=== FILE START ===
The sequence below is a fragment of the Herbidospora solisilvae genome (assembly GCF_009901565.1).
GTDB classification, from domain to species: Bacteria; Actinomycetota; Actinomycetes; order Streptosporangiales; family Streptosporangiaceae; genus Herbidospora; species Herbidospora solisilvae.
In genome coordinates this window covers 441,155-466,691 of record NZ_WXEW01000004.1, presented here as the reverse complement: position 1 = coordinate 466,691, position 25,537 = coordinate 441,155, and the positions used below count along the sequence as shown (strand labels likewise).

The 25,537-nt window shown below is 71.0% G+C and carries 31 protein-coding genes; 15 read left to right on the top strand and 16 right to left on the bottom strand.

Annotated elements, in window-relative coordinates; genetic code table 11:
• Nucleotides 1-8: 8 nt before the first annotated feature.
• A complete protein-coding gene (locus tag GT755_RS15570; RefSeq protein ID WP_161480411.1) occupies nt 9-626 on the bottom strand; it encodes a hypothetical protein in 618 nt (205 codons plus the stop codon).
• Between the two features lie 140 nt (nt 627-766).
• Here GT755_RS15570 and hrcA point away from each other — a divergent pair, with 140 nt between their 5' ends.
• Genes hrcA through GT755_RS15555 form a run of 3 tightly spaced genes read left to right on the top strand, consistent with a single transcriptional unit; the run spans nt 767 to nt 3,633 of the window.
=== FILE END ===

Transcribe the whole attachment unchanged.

The sequence below is a fragment of the Herbidospora solisilvae genome (assembly GCF_009901565.1).
GTDB classification, from domain to species: Bacteria; Actinomycetota; Actinomycetes; order Streptosporangiales; family Streptosporangiaceae; genus Herbidospora; species Herbidospora solisilvae.
In genome coordinates this window covers 441,155-466,691 of record NZ_WXEW01000004.1, presented here as the reverse complement: position 1 = coordinate 466,691, position 25,537 = coordinate 441,155, and the positions used below count along the sequence as shown (strand labels likewise).

The 25,537-nt window shown below is 71.0% G+C and carries 31 protein-coding genes; 15 read left to right on the top strand and 16 right to left on the bottom strand.

Annotated elements, in window-relative coordinates; genetic code table 11:
• Nucleotides 1-8: 8 nt before the first annotated feature.
• A complete protein-coding gene (locus tag GT755_RS15570; RefSeq protein ID WP_161480411.1) occupies nt 9-626 on the bottom strand; it encodes a hypothetical protein in 618 nt (205 codons plus the stop codon).
• Between the two features lie 140 nt (nt 627-766).
• Here GT755_RS15570 and hrcA point away from each other — a divergent pair, with 140 nt between their 5' ends.
• Genes hrcA through GT755_RS15555 form a run of 3 tightly spaced genes read left to right on the top strand, consistent with a single transcriptional unit; the run spans nt 767 to nt 3,633 of the window.